Reading a poem by Rudyard Kipling outside Clarke’s Bookshop in Long Street

A young man picks up the pulse of the rhyming and strides with it.

“Poetry is lekker-deep”

Everyone, but everyone, on the pavement affirms this comment: “Ja, man! Die wêreld is lekker-deep!”

[Lekker-deep: Sweet-deep. Nice-deep. New South African English. Expressly used for poetry and chance moments of beauty in everyday life]






The recall
Rudyard Kipling

I am the land of their fathers,
In me the virtue stays.
I will bring back my children,
After certain days.

Under their feet in the grasses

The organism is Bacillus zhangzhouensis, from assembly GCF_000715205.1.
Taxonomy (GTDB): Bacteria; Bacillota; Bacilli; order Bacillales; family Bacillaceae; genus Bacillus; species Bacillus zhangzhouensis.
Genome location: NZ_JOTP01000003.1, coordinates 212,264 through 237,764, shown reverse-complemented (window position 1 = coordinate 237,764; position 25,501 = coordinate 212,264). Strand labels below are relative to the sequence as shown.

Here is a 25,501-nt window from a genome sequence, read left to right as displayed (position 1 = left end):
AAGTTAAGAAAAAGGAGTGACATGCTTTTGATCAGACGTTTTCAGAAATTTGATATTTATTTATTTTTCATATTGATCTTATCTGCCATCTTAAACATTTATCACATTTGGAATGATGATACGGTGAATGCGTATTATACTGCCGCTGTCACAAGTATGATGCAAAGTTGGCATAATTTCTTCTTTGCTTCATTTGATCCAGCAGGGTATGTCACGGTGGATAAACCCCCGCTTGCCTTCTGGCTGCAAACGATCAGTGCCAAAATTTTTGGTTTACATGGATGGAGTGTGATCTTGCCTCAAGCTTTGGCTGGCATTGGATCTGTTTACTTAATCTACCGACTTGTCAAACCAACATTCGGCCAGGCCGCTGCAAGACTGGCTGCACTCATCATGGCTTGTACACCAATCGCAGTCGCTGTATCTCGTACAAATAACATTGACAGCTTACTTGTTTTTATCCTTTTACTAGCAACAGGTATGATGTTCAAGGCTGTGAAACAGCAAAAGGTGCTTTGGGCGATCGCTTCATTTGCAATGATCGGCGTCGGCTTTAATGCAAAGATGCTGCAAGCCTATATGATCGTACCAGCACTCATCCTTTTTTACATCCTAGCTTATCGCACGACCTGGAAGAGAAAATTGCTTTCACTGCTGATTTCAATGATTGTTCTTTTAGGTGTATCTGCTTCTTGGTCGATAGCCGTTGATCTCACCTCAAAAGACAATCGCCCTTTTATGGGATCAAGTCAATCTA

My clinging magic runs.
They shall return as strangers.
They shall remain as sons.

Over their heads in the branches
Of their new-bought, ancient trees,
I weave an incantation
And draw them to my knees.

Scent of smoke in the evening,
Smell of rain in the night –
The hours, the days and the seasons,
Order their souls aright,

Till I make plain the meaning
Of all my thousand years –
Till I fill their hearts with knowledge,
While I fill their eyes with tears.

Rudyard Kipling (1865-1936) is one of 149 poets included in the amazing definitive anthology, Africa! My Africa! He was an English poet, novelist, short story writer and children’s author who received the Nobel Prize for literature in 1907.

Photos by Don Pinnock

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